Speed restrictions were in effect on some of the major highways in New Jersey.

“I’m avoiding going up hills. I was getting up a hill and started sliding back a bit and said this isn’t going to work, made a U-turn,” driver Robert Haley told CBS2’s Janelle Burrell. “You’ve got to know how to navigate it.”

In Lyndhurst, the icy rain on top of heavy wet snow moved up the demolition date for a vacant garage.

The accumulation caused the entire structure on Green Avenue to collapse, sending power lines down onto Sharon Williams’ car.

“It just had huge wires in it,” she said. “People were reversing down the block because they were scared to come down the block with the wires hanging down.”

“It is scary, it happened right across the street from where I live,” resident Christine Musso said. “Thank God nobody got hurt.”

Also in Lyndhurst, an entire block was also left without power when a semi-trailer truck making a food delivery to Shop-Rite pulled down a wire that was hanging because of the snow and ice. In the process, four utility poles snapped like matchsticks and came down, Kozar reported.

One pole was hanging precariously at a 45-degree angle over New York Avenue near Ridge Road. Power for residents of the block was not expected to be restored until Tuesday.

Public Service Electric & Gas crews and police were expected to be out all night long. Crews around 6 p.m. deenergized the wires to prevent any threat of electrocution.

The weather also shut down the Hudson-Bergen Light Rail system Monday, according to published reports.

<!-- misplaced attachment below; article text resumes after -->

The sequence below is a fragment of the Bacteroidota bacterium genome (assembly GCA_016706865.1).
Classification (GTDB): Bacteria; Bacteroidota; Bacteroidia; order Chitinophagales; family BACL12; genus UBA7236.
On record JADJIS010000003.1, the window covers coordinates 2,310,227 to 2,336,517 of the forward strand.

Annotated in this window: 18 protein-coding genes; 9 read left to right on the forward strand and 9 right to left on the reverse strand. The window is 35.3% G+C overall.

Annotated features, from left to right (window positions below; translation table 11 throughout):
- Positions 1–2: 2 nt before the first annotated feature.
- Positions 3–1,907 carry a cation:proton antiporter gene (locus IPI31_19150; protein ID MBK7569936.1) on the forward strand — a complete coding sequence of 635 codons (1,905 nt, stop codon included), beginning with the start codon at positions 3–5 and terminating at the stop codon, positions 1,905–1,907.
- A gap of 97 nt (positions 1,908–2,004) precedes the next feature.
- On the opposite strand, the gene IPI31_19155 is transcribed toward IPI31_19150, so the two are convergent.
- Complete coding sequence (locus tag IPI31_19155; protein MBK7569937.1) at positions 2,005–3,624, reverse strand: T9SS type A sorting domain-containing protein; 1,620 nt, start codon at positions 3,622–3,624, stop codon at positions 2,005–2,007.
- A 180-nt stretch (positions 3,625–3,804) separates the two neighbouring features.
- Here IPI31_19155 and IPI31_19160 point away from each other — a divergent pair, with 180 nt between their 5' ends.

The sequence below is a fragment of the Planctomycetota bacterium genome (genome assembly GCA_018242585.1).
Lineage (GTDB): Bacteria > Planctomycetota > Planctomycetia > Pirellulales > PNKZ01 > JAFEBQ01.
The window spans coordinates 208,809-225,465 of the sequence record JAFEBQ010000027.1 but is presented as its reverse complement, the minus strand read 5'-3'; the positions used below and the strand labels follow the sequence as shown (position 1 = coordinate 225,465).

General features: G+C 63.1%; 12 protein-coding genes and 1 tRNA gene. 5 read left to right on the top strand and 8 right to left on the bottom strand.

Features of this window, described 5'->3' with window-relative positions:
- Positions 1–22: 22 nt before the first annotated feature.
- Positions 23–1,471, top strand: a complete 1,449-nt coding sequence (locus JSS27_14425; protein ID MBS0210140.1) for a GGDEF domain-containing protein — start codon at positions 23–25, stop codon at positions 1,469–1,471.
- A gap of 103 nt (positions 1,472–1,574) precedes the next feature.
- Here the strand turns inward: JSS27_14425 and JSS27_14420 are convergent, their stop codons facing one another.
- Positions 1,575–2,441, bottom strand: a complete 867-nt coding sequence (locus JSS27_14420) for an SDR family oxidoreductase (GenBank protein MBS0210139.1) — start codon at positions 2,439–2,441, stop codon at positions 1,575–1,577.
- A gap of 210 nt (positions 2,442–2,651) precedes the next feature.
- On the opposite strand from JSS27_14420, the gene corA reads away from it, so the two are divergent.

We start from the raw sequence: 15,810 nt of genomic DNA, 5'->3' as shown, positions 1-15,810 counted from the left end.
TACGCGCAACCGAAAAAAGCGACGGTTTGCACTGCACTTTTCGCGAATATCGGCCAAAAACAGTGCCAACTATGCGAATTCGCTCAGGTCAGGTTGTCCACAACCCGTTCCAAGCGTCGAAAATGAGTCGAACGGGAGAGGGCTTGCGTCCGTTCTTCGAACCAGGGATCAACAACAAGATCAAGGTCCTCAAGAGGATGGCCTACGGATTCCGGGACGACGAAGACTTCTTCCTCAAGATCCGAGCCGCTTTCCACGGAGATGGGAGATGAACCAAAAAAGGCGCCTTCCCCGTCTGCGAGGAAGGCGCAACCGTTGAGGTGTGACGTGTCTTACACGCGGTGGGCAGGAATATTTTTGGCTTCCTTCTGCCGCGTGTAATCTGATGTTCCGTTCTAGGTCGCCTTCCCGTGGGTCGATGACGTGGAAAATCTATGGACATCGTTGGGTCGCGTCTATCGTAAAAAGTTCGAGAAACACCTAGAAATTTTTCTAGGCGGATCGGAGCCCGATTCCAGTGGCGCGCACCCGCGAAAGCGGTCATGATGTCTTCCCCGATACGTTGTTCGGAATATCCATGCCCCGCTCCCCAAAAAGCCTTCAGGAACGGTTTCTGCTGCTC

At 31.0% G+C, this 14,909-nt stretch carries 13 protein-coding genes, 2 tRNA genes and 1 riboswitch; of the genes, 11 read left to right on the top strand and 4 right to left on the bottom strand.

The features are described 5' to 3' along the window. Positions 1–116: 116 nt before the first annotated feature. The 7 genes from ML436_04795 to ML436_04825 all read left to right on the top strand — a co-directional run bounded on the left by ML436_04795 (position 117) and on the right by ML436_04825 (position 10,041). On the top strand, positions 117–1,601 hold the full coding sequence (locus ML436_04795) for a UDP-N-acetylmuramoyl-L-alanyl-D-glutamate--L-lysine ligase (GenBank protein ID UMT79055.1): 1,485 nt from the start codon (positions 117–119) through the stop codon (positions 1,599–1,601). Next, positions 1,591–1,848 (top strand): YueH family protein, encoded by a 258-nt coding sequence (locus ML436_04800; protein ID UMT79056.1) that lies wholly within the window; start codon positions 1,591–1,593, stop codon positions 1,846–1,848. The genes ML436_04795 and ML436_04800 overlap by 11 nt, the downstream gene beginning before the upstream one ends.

Meanwhile in New York City, Mayor Bill de Blasio urged commuters to avoid the roads all day Monday and use mass transit instead.

As was the case elsewhere, the concern Monday night in the city was flash freezing, as temperatures drop into the 20s and teens.

“We would expect maybe a half-inch of ice, and the snow is now going to cover the ice,” Joe Esposito, commissioner of the city’s Office of Emergency Management, told reporters, including WCBS 880’s Marla Diamond. “So very slippery conditions on the roads and the sidewalks.”

Alternate side parking regulations have been suspended through Tuesday, but public schools in the city are open.

As 1010 WINS’ Derricke Dennis reported, Sanitation Commissioner Kathryn Garcia was also worried about the dropping temperatures and all the freezing of the snow and slush on city sidewalks and roads.

“There has been rain all day, and it’s likely to start icing over,” Garcia said.

She asked the public to pitch in and clear the storm drains on their block.

“Creating a little bit of a drain for it will get that water off the street , and therefore, it won’t freeze,” Garcia said.

Gov. Andrew Cuomo also urged New Yorkers to be prepared and cautious.

“I am urging all New Yorkers to exercise caution when traveling,” Cuomo said in a statement.

In Westchester, commuters inched along treacherous, snowy highways. The conditions were blamed for one multi-vehicle accident that left two people dead on the New England Thruway (I-95) in Rye on Monday afternoon.

The fatalities occurred during the second of two accidents on an elevated section of the Thruway where it merges with I-287. Northbound lanes of the highway between exits 21 and 22 were closed on Monday afternoon following the accident.

Elsewhere in Westchester, drivers were doing their best to get somewhere.

“I have an SUV, so I’m hoping I’m able to plow through it,” New Rochelle hospital worker Eileen O’Rourke told CBS2’s Lou Young.

“I just take it easy,” said cab driver Angelo Francois. “I don’t go too fast. I go slow.”

“It was a little tough. I saw a couple of cars getting stuck, and I actually got my shovel and helped some people that were stuck,” a man in Yonkers told 1010 WINS’ Sonia Rincon.